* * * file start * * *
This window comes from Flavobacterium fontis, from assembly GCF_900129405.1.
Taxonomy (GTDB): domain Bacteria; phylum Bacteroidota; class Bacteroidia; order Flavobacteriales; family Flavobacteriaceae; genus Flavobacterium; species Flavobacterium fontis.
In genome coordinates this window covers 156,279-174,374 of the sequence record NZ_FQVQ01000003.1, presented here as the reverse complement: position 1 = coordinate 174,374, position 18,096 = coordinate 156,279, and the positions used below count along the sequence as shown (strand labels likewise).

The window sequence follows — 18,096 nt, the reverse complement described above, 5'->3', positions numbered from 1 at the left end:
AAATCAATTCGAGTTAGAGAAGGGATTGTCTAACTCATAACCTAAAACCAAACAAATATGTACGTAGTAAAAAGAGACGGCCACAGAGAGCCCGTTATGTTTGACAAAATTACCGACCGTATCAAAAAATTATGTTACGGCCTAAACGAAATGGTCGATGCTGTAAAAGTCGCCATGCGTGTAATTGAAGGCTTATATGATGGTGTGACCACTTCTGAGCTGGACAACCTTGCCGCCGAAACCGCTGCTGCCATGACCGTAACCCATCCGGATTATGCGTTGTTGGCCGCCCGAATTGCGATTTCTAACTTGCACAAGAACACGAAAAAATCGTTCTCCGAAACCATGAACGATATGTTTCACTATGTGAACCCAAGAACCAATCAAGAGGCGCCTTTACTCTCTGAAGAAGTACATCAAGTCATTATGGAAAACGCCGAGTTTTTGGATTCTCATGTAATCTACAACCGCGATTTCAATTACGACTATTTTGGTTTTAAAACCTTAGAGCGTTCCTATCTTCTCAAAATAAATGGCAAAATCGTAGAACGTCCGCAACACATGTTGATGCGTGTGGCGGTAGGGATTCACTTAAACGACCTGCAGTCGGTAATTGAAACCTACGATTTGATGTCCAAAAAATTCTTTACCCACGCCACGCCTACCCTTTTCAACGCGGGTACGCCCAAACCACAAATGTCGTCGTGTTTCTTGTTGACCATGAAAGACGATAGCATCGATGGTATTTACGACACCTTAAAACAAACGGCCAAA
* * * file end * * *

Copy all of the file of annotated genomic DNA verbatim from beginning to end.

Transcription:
This window comes from Flavobacterium fontis, from assembly GCF_900129405.1.
Taxonomy (GTDB): domain Bacteria; phylum Bacteroidota; class Bacteroidia; order Flavobacteriales; family Flavobacteriaceae; genus Flavobacterium; species Flavobacterium fontis.
In genome coordinates this window covers 156,279-174,374 of the sequence record NZ_FQVQ01000003.1, presented here as the reverse complement: position 1 = coordinate 174,374, position 18,096 = coordinate 156,279, and the positions used below count along the sequence as shown (strand labels likewise).

The window sequence follows — 18,096 nt, the reverse complement described above, 5'->3', positions numbered from 1 at the left end:
AAATCAATTCGAGTTAGAGAAGGGATTGTCTAACTCATAACCTAAAACCAAACAAATATGTACGTAGTAAAAAGAGACGGCCACAGAGAGCCCGTTATGTTTGACAAAATTACCGACCGTATCAAAAAATTATGTTACGGCCTAAACGAAATGGTCGATGCTGTAAAAGTCGCCATGCGTGTAATTGAAGGCTTATATGATGGTGTGACCACTTCTGAGCTGGACAACCTTGCCGCCGAAACCGCTGCTGCCATGACCGTAACCCATCCGGATTATGCGTTGTTGGCCGCCCGAATTGCGATTTCTAACTTGCACAAGAACACGAAAAAATCGTTCTCCGAAACCATGAACGATATGTTTCACTATGTGAACCCAAGAACCAATCAAGAGGCGCCTTTACTCTCTGAAGAAGTACATCAAGTCATTATGGAAAACGCCGAGTTTTTGGATTCTCATGTAATCTACAACCGCGATTTCAATTACGACTATTTTGGTTTTAAAACCTTAGAGCGTTCCTATCTTCTCAAAATAAATGGCAAAATCGTAGAACGTCCGCAACACATGTTGATGCGTGTGGCGGTAGGGATTCACTTAAACGACCTGCAGTCGGTAATTGAAACCTACGATTTGATGTCCAAAAAATTCTTTACCCACGCCACGCCTACCCTTTTCAACGCGGGTACGCCCAAACCACAAATGTCGTCGTGTTTCTTGTTGACCATGAAAGACGATAGCATCGATGGTATTTACGACACCTTAAAACAAACGGCCAAA